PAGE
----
Just when you think rock music can't get any weirder, it takes a knight's leap in some unexpectedly bizarre direction. Tin Machine is a quartet in which David Bowie is backed by a rhythm section made up of Soupy Sales's sons, Hunt and Tony. Sales is a comic known primarily for getting hit with pies and telling semidirty double entendre jokes on his kiddie TV show in the 1960s; breeding-wise, that makes Tin Machine the aesthetic equivalent of Jimi Hendrix recruiting Dino, Desi and Billy, the short-lived pop group featuring Dean Martin's and Desi Arnaz's offspring, to play "Purple Haze" with him.
The project also marks another twist in Bowie's career, but it is a synthesizer-shedding step back into a conventional kidney-punch rock setting. Once Tin Machine's novelty appeal fades, there isn't much to sustain interest. Oh, the music comes at you all right, primarily because of Reeves Gabrels's lacerating guitar, as penetrating as a neighbor's domestic dispute, because Bowie is singing with more zest than he has in years. That's enough to make such songs as "Under the God," "Pretty Thing," "Run" and a cover of John Lennon's "Working Class Hero" keepers.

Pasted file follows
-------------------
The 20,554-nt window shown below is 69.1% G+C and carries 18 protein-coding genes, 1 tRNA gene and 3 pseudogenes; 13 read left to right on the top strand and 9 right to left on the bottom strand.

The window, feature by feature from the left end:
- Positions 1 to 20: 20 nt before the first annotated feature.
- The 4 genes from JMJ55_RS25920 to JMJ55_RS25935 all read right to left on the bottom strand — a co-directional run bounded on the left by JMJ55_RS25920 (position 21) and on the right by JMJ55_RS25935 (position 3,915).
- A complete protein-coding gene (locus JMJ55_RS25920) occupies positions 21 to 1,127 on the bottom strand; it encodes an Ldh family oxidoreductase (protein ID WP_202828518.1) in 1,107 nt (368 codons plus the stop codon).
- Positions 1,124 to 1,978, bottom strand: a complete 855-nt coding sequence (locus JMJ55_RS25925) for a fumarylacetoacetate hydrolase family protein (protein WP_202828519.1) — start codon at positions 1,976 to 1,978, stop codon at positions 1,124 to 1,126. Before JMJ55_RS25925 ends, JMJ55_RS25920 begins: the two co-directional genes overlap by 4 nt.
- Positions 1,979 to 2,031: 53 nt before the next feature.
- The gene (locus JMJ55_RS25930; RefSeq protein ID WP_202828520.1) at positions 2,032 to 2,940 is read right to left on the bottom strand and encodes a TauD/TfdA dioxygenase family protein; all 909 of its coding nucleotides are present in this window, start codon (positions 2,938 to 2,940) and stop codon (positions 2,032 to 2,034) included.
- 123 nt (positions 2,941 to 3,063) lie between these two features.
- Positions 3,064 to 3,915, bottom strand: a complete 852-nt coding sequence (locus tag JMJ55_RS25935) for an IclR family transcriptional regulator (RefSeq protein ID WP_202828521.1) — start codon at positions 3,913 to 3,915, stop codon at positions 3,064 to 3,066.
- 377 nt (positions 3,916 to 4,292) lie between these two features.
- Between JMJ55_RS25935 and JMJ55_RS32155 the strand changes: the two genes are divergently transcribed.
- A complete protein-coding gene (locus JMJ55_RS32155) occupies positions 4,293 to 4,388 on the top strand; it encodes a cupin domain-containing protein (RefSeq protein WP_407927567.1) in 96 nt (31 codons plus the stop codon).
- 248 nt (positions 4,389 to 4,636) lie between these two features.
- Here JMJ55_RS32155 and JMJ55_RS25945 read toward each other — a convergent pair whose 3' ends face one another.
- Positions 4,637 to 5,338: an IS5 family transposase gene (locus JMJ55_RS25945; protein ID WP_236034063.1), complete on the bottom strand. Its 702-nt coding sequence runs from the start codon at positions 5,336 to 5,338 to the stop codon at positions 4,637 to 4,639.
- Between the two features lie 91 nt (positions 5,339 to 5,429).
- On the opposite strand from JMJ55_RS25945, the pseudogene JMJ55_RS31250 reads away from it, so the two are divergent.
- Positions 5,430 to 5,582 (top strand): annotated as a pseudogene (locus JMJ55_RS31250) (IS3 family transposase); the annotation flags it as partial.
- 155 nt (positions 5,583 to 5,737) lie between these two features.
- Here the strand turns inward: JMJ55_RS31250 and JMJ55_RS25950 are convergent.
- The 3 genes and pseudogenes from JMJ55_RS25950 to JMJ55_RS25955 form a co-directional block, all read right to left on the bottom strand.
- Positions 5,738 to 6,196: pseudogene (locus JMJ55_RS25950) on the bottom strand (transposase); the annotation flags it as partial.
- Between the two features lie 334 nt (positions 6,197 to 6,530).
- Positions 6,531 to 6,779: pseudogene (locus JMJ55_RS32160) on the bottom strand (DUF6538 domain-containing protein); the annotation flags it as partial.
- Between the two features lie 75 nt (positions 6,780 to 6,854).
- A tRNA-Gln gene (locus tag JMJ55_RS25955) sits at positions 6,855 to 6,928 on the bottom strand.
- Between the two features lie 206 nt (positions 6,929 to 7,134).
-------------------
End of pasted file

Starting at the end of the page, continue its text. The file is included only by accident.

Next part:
But all the energy is up on the surface. Once the vinyl shavings have settled, you discover most of the songs are barren and indifferent. In the end, more often than not, Tin Machine's aural savagery seems pretty specious. (EMI)